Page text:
The worst flash point at the peak of the panic involved Italy and France. EU treaties stipulate that whatever country receives migrants will also process their asylum applications and look after the migrants during the adjudication of their status. But that system clearly creates extra risks and burdens for countries on the EU periphery – in the east at the time of Communism’s collapse and now in the south due to turmoil in North Africa. So far, however, there has been no reform to provide for more equitable EU-wide “burden-sharing” in coping with refugee flows. So when Italy, which like most of the rest of Europe, does not like mass migration, saw the first arrivals on Lampedusa, it reacted with its own bureaucratic devices. With not-uncharacteristic slyness, Silvio Berlusconi, the Italian prime minister, issued six-month residency permits to 8,000 of the newcomers, thus allowing them free movement within most of the EU (ie the Schengen area). The refugees – at that point, largely Tunisians, who are French-speaking -- headed for France, turning Mr. Berlusconi’s political problem into a headache for French President, Nicolas Sarkozy. He responded in April by re-establishing Franco-Italian border controls: it is a brief gesture, but it caught the attention of other EU leaders. Under Schengen rule, countries may re-man their borders only if there is a “grave threat to public order or internal security” — for example, to control hoodlums traveling to international soccer matches. Now that loophole was widened considerably, and Sarkozy and Berlusconi drove home their point by writing a joint letter in April to the European Commission that called for suspending the Schengen agreements in cases of big refugee influxes.

This was called “Europe’s Arizona moment,” by American (and eurosceptic) conservative analyst Christopher Caldwell. Indeed, the attacks on Schengen (like Arizona’s move to impose its own state regulations on immigration to supersede U.S. Federal laws) triggered a political firestorm in the EU, including vehement criticism from the left. Strong words came at Daniel Cohn-Bendit, the leader of the Greens in the European Parliament. Speaking at the European Institute in Washington, he said: “I think what has been happening in Europe in the last month or so is quite frightening as a political problem. A lot of governments are frightened the European electorate is moving to the right,” he told the EI audience on May 25.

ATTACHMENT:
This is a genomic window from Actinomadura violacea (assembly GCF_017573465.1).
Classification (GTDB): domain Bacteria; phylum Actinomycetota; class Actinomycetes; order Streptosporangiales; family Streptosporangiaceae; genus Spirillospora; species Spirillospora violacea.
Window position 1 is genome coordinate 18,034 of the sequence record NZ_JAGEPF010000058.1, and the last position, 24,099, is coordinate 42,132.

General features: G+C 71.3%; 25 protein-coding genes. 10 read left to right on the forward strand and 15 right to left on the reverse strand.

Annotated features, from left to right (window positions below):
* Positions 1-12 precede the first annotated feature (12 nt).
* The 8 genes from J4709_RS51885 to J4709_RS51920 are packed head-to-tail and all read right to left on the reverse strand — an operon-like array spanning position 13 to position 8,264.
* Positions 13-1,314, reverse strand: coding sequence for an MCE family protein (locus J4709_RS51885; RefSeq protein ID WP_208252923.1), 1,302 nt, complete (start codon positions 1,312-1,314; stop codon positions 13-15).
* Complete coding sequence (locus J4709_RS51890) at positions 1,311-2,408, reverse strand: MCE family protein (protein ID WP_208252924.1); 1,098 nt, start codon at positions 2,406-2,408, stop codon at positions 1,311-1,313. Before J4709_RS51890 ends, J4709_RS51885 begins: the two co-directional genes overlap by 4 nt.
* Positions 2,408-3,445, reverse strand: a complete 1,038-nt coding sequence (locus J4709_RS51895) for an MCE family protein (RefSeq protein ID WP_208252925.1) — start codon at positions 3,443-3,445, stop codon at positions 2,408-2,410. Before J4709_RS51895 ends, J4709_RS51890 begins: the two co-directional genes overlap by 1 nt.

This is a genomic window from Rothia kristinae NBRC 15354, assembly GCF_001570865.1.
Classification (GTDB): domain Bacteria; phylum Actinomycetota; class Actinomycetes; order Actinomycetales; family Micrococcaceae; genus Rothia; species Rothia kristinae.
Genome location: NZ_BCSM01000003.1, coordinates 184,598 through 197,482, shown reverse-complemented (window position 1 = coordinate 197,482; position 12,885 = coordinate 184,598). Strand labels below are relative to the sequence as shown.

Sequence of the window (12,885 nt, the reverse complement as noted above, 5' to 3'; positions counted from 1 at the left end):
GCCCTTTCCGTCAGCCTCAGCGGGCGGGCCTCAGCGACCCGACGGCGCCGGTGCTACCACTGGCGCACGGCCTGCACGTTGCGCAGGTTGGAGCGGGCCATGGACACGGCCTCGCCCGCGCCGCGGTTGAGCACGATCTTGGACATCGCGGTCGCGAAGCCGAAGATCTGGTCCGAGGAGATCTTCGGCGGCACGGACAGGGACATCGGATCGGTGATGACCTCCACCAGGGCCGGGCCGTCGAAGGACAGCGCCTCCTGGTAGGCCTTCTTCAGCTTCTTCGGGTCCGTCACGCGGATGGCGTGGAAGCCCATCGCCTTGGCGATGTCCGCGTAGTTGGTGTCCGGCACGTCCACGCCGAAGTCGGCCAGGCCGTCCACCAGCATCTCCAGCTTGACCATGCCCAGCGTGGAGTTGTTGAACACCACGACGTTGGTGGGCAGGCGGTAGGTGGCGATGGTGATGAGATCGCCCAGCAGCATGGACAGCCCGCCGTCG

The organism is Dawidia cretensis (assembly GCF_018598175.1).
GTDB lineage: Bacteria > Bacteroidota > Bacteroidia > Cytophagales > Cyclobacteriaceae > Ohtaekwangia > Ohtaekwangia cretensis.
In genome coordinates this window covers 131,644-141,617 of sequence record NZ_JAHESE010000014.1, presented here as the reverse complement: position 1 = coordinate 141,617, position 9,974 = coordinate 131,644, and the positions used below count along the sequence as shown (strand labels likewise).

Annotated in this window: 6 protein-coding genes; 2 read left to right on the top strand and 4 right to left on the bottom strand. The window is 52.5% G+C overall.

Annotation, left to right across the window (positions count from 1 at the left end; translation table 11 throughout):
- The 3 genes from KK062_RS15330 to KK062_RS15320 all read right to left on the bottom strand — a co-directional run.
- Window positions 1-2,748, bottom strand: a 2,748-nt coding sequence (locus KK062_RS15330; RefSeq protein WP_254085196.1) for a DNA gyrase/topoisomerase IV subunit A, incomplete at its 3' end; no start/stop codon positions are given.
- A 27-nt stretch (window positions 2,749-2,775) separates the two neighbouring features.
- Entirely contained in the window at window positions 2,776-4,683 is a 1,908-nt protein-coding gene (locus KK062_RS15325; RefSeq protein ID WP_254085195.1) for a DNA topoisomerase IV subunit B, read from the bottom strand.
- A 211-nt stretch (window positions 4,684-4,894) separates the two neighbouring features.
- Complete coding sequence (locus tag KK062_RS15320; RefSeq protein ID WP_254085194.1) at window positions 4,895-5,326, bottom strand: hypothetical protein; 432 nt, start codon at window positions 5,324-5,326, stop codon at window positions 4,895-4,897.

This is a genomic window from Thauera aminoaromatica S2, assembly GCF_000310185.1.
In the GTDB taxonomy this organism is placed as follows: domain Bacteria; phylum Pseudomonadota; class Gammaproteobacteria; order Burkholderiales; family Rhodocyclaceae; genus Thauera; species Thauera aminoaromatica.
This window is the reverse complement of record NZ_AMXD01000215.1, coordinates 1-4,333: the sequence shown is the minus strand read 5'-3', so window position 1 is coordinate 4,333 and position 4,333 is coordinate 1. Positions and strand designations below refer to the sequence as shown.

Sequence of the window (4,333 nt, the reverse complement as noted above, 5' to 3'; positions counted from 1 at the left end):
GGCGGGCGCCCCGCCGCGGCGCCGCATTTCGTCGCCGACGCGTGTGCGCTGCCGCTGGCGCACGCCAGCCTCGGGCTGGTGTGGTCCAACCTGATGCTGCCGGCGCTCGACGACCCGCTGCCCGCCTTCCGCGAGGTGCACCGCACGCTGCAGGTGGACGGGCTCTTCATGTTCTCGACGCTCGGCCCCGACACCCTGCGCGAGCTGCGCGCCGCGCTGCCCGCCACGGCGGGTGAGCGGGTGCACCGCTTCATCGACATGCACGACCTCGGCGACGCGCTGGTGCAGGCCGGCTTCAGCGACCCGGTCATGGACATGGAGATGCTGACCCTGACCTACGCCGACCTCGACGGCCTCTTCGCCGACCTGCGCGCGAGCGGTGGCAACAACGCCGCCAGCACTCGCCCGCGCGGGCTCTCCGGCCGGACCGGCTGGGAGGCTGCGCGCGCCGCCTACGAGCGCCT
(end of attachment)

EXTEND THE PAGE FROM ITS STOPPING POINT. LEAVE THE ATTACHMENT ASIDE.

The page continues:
He amplified his view along the lines that emerged in this slightly edited (for clarity) version of his remarks. He started with a rhetorical question about whether threat of  North African refugee flows could qualify as a big enough threat to justify changing Schengen: Can this [meet the criteria to] become a “critical moment” – meaning fewer than 50,000 Tunisians, Libyans coming to Italy?  Compare that to the Bosnian war. When it was very intensive, Germany decided – the only country, the other Europeans didn’t – to give temporary visas for Bosnian refugees.  They got more than 100,000 in Germany. Now with the European framework of Schengen, you have this possibility of temporary visas – maybe for 45,000 people in a Europe of 500 million. It doesn’t sound like a real problem to me.

In concluding this point, Cohn-Bendit conceded that “there is a [political] problem, but you must find a solution via solidarity – and in any event not by rejecting the free movement of people inside the EU.”

As all sides agree, the dispute has brought to a head some fundamental questions about the Schengen accord -- a pillar of the single market providing the free movement of goods, services and people in the EU.  Named for the town in Luxembourg where the final agreement was signed in 2008 after years of negotiations, it now covers 25 countries, including three non-EU countries (Iceland, Norway and Switzerland).  The main EU hold-out is Britain, where successive governments have opted out of the accord.

Most EU leaders, together with a majority in the European Parliament, oppose any major restrictions to Schengen, which they see as a core value of European integration – both as a potent symbol (ranking close to the euro) and a fundamental reality of European solidarity.

In this Schengen debate, a related issue is the question of admitting Bulgaria and Romania to join the border-free zone. In December last year, France and Germany wrote a joint letter warning against the “premature” accession of the two countries to the border-free area, citing corruption and crime. Jogging the process, the European Parliament voted massively on June 8 in favor of their admission.